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Sunday, May 31, 2020

Science experiments for kids in the times of COVID-19

Simple activities like these can enlighten and delight our children, thus lending them the requisite support to become successful scientific thinkers.

Updated: April 23, 2020 6:54:02 pm
science (Representative image, Source: Getty Images)

By Rachna Arora

Being nosy is good, to pry is better, meddling is welcome and to question and challenge is the best. Oh! Not in the affairs of others but in the world around us. The fact that “Science is simply a word we use to describe a method of organizing our curiosity” is quite relevant in current times and giving our children as many opportunities to explore and learn by doing and inquiring fires their imagination thus inculcating critical thinking and logical reasoning.

The Indian constitution also prescribes “Scientific Temper with Humanism” as a fundamental duty which serves a key driver to invite and guide our children in their quest to explore the wonders of science.

Simple activities like these can enlighten and delight our children, thus lending them the requisite support to become successful scientific thinkers.

Read| 5 DIY ideas to teach your kids simple science concepts

The Fiery Seesaw

The action of the Fiery Seesaw comes from the changing mass of the candles — potential energy that gets converted into rotational kinetic energy.

As one end of the candle in the seesaw moves downward, the angled flame causes the wax to melt faster and drip more. As the dripping candle loses enough mass, it also loses potential energy which gets converted to kinetic energy and moves upward and the process is repeated.

Materials required

1. Long candle or two small candles

2. Sewing needle

3. 2 tall glasses that are of the same height

4. Aluminium foil or a tray/plate

Activity

Expose wick at both ends of the candle.

Put a large piece of aluminium foil/ tray on your work area.

Place the two glasses next to each other in the middle of the aluminium foil.

Pierce the needle through the candle about halfway down its length.

Balance the needles and candle between a pair of glasses.

Light one end of the needle and thereafter light the other end.

Exploration

Why does a candle even burn? (Combustion)

Under what condition is it possible that there is no movement in the candle?

The seesaw is a lever, identify which type and also make a list of other levers which we see in our homes.

How does the observation also explain Newton’s Third Law? ( action/ reaction)

What would happen if the candle is not balanced at its center?

What would be observed if the distance between the two glasses is increased?

Is it possible that the seesaw performs a full rotation? (that sure would look amazing)

Children should record the observations in their science journal. Indeed an illuminating activity!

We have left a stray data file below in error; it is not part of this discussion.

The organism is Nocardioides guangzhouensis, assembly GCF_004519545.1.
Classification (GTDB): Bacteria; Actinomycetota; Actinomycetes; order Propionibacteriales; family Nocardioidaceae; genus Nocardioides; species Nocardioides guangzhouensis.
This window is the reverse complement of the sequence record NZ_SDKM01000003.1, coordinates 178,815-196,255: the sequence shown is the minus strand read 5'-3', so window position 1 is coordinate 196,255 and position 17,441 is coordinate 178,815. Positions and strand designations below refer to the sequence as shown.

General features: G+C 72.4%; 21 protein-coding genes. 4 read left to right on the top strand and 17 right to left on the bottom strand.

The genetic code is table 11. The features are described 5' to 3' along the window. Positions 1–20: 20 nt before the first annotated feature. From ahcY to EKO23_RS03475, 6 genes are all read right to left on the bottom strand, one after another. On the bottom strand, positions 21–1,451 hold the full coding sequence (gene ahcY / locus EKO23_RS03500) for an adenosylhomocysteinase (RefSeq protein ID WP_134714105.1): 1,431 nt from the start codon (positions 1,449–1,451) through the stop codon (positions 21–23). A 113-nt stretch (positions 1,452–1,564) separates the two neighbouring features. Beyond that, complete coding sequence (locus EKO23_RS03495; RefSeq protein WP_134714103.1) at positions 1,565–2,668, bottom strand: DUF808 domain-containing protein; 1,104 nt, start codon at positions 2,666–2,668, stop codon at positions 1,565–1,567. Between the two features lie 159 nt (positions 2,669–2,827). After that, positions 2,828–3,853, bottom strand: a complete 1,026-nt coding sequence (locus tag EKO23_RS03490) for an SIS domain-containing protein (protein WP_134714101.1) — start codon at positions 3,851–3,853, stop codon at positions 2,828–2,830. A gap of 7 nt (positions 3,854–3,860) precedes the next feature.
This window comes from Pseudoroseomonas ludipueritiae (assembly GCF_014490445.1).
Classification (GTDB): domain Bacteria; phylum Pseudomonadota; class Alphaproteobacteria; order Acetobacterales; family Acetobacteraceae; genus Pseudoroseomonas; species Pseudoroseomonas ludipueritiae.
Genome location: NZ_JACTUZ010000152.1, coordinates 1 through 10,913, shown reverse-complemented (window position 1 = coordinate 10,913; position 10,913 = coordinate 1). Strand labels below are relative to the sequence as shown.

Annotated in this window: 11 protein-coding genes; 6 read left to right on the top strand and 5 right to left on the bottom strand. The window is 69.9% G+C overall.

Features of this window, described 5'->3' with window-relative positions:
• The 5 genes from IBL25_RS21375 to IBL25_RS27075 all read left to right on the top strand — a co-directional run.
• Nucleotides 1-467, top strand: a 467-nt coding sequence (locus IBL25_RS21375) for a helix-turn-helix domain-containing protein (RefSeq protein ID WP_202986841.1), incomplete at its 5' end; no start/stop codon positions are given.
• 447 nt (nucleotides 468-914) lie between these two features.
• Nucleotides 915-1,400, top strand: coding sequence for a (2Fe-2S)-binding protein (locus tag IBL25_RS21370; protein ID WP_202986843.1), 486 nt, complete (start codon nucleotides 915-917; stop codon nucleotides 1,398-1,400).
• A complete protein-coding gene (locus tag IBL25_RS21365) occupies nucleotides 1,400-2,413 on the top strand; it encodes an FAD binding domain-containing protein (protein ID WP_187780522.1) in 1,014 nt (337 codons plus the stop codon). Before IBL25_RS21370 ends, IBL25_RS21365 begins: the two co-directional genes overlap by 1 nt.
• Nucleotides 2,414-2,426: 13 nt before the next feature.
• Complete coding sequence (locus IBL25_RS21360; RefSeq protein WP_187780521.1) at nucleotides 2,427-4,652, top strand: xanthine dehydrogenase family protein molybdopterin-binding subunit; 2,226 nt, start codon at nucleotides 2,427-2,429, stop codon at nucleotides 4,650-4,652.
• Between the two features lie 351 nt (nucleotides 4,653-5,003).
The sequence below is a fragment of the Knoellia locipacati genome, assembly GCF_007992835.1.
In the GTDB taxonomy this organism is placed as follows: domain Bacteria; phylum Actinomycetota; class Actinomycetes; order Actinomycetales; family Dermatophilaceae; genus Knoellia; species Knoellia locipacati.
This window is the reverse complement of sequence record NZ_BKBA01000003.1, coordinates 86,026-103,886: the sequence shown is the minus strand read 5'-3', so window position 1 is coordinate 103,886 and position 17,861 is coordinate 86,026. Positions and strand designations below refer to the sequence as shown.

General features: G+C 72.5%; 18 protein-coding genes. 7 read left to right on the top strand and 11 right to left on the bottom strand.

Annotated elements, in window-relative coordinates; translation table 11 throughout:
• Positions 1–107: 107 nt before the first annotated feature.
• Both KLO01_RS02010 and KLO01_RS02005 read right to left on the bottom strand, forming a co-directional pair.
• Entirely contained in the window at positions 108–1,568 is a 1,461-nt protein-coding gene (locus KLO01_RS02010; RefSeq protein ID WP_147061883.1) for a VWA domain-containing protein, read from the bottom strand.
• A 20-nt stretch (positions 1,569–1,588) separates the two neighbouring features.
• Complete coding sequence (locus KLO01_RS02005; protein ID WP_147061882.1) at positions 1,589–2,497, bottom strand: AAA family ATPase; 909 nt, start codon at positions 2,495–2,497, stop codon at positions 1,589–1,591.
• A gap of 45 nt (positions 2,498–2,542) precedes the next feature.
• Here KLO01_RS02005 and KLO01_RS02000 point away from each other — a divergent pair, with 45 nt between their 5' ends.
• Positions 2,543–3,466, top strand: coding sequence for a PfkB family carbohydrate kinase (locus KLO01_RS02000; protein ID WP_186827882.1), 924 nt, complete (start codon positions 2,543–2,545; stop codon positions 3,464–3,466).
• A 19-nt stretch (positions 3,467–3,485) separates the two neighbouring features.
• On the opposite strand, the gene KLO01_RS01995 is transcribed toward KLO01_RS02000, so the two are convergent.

Vibrant Traces

Materials required

1. White paper towels/tissue paper /filter paper

2. Gel/ink pens of different colours

3. Transparent galsses

4. Scissors

5. Cellotape

Activity

Cut thin strips of paper towel with scissors.

Use a sketch pen to draw a horizontal line on the strip measuring about 1-1.5 cm from the bottom of the strip and affix it to the pen with cello tape.

Dip the strip in a glass containing water such that only the edge of the paper touches the water.

Chromatography is a technique to separate mixtures and has an impact on our everyday life. It can be used to check impurities in our food, water and medicines. This is widely deployed by police & forensic scientists to identify substances found at crime scenes. The procedure can be easily understood with the help of paper chromatography.

After a few minutes when the water crosses the horizontal line you would notice that different pigments of the ink have separated. Remove the strip.

As the solvent (water in this case) moves up the paper, it takes the mixture with it. Based on their affinity to solvent, you would notice that different components of the mixture will move at different rates i.e. are they hydrophobic (water-hating) or hydrophilic (water-loving). The upward movement of water through the paper is attributed to capillary action. Water being a sticky liquid, we are dealing with the forces of adhesion (water sticks to the paper) and cohesion (water sticks to itself).

Exploration-Test the inks in different solvents – nail paint remover, surgical spirit, vinegar, cooking oil, turpentine oil.

Marigold petals, rose petals, beetroot, spinach cut into small pieces (use whatever is available), immerse the samples individually in rubbing alcohol (surgical spirit). After about 30-40 minutes, filter and test the pigments contained in each with the help of strips of paper towels/ tissue paper.

For a given solvent test use different type of papers – newspaper, paper from notebook.

Record & tabulate your observation in a Science journal.

This experiment is to be used in a role play (as a detective) for mock forensic investigation.

Such experiences are key enablers to help our children form their own ideas- not necessary conforming to the established scientific explanations.

Creativity is at the core of science, because science presents obstacles in discovery, and creativity allows for us to devise ways around those obstacles. Science has always tested human’s ability to think outside the box and question their surroundings, and creativity has been the driving force

May your creativity thrive and blossom! For you and the global good!

(The author is PGT Physics at Shiv Nadar School, Noida)

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